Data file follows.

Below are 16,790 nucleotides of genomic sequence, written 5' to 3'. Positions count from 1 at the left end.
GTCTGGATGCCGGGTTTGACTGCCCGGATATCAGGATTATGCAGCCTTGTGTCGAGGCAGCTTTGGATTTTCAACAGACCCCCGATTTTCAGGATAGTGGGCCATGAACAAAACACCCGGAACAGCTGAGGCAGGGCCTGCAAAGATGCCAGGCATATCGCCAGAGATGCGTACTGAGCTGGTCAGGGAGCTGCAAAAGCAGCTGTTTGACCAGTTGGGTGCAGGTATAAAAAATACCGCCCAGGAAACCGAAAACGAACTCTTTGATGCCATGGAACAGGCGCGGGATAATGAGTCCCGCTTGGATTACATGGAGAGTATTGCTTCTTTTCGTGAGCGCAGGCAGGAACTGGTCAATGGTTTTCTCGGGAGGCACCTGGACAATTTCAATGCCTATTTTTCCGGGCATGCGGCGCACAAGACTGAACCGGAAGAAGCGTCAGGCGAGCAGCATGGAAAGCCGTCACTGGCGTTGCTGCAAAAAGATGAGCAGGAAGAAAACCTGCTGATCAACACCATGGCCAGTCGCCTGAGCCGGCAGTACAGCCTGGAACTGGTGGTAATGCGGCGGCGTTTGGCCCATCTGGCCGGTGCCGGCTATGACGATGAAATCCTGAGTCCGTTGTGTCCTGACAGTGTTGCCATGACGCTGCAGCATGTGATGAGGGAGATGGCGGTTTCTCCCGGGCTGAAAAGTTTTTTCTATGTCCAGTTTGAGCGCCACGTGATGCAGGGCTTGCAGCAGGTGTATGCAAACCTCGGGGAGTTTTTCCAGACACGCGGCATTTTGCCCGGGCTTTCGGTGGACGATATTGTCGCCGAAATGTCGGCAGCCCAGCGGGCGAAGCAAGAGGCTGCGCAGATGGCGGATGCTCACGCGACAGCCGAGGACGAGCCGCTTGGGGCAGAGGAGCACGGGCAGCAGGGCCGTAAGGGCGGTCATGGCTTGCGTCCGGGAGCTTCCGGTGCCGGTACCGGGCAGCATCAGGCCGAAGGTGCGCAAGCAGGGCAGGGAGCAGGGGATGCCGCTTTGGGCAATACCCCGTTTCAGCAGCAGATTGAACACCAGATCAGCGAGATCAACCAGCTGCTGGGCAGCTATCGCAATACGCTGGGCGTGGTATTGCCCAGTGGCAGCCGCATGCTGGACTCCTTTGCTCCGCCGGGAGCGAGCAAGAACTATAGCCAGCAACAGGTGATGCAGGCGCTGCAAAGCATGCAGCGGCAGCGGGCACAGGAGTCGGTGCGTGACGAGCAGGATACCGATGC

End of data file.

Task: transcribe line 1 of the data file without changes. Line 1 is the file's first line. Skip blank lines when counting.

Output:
Below are 16,790 nucleotides of genomic sequence, written 5' to 3'. Positions count from 1 at the left end.